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Managing serious defaulters referrals rise

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According to Baker Tilly, more than 6,000 tax defaulters were referred to a special HMRC monitoring unit in 2014/15 – a 30% increase on the year before – in a sign that HMRC is getting much tougher on those who deliberately seek to default on their tax liabilities.

The figures, published in response to a FOI request, show that a total of 6,051 individuals and businesses were referred to the managing serious defaulters (MSD) programme in 2014/15, up from 4,624 in 2013/14 and 1,094 in 2012/13.

Under the MSD programme, HMRC closely monitors taxpayers to make sure they file all their returns and make all their payments on time. HMRC’s powers mean it can also make announced or unannounced inspection visits to business premises to check business records or assets and carry out rigorous compliance checks into all or part of a defaulter’s tax affairs. These powers also extend to individual partners, directors or officers of a company, or any business that a known defaulter is involved with. In other words, all business activities of people subjected to MSD scrutiny will be under HMRC’s microscope.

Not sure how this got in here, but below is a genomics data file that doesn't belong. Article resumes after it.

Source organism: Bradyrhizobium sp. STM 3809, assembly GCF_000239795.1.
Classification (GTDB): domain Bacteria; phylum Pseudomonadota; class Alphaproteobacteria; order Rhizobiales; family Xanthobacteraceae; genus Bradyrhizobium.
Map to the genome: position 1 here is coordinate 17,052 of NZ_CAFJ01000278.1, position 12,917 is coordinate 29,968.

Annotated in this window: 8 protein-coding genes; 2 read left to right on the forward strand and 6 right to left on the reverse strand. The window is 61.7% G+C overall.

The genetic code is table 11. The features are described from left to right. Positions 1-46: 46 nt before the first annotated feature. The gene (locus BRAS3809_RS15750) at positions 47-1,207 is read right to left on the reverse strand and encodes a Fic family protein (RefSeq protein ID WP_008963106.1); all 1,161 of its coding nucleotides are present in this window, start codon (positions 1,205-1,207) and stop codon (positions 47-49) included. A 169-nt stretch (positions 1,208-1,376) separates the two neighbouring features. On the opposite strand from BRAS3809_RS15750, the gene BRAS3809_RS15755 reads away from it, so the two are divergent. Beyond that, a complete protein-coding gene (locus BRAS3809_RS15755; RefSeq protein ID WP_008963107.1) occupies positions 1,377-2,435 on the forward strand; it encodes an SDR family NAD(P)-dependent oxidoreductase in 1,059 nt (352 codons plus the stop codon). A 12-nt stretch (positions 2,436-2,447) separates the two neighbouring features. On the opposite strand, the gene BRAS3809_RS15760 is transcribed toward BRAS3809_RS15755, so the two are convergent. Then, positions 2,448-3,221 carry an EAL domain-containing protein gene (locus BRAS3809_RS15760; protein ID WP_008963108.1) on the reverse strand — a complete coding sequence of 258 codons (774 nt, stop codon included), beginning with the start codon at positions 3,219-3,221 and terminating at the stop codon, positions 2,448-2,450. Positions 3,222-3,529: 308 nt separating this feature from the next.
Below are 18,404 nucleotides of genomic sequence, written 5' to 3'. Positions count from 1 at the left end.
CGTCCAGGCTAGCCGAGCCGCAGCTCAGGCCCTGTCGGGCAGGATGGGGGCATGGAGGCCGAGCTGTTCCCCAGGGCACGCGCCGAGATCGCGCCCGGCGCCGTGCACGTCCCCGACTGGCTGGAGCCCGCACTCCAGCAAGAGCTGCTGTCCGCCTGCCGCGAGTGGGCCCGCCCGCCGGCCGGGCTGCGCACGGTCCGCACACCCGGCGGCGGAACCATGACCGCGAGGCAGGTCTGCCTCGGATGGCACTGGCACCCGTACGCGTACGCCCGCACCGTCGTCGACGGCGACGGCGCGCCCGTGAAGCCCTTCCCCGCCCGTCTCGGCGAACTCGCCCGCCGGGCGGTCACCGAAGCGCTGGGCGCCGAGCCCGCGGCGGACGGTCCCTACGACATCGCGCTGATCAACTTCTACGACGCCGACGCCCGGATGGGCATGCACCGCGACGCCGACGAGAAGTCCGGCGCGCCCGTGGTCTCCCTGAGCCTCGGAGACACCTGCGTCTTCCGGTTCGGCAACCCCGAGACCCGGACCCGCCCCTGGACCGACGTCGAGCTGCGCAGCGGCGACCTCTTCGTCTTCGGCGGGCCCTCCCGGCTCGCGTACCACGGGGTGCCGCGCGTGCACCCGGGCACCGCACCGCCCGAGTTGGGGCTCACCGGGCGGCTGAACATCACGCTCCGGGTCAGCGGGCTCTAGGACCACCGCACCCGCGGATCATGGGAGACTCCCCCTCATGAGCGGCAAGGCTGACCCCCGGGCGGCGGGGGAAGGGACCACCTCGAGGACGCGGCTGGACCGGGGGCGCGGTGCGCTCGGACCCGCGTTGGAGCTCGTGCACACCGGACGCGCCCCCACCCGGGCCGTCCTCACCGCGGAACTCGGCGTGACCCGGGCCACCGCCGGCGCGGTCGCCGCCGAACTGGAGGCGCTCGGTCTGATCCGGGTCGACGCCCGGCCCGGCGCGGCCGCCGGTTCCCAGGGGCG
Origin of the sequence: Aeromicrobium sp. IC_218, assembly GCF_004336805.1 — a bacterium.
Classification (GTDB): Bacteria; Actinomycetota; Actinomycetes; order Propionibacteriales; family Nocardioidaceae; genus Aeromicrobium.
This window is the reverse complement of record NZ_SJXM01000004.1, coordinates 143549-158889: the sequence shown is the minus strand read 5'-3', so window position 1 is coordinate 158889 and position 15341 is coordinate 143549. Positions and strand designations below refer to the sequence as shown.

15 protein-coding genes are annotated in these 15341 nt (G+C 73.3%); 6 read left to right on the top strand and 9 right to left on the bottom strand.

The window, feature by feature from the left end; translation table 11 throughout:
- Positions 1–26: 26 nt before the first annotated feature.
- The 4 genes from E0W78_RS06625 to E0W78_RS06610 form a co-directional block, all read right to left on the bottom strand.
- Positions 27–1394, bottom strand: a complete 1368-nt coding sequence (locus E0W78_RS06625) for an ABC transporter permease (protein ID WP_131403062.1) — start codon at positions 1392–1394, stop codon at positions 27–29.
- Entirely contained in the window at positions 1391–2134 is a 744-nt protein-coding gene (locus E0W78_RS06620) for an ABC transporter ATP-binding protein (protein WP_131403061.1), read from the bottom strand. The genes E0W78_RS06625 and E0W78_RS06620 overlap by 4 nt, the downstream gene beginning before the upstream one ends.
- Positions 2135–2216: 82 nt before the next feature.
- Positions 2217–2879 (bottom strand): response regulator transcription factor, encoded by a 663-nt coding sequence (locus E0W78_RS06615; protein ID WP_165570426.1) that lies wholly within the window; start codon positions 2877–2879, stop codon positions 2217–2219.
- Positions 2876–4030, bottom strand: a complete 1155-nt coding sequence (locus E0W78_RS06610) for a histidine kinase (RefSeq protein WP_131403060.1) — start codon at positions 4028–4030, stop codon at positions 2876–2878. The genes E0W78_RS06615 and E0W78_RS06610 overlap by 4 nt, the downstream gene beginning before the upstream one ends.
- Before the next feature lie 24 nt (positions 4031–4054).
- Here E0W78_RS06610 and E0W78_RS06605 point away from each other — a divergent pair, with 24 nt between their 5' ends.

There is no right of appeal against inclusion in the programme and HMRC can continue to monitor defaulters until it is satisfied they are meeting all tax obligations and have changed their previous non-compliant behaviour. For most people, this can last for between two to five years. Serious defaulters include those who have been charged a penalty for deliberately under-declaring income in their tax returns. Recently released data shows that the number of individual penalties imposed almost trebled last year, rising from 5,162 in 2012/13 to 14,401 in 2013/14.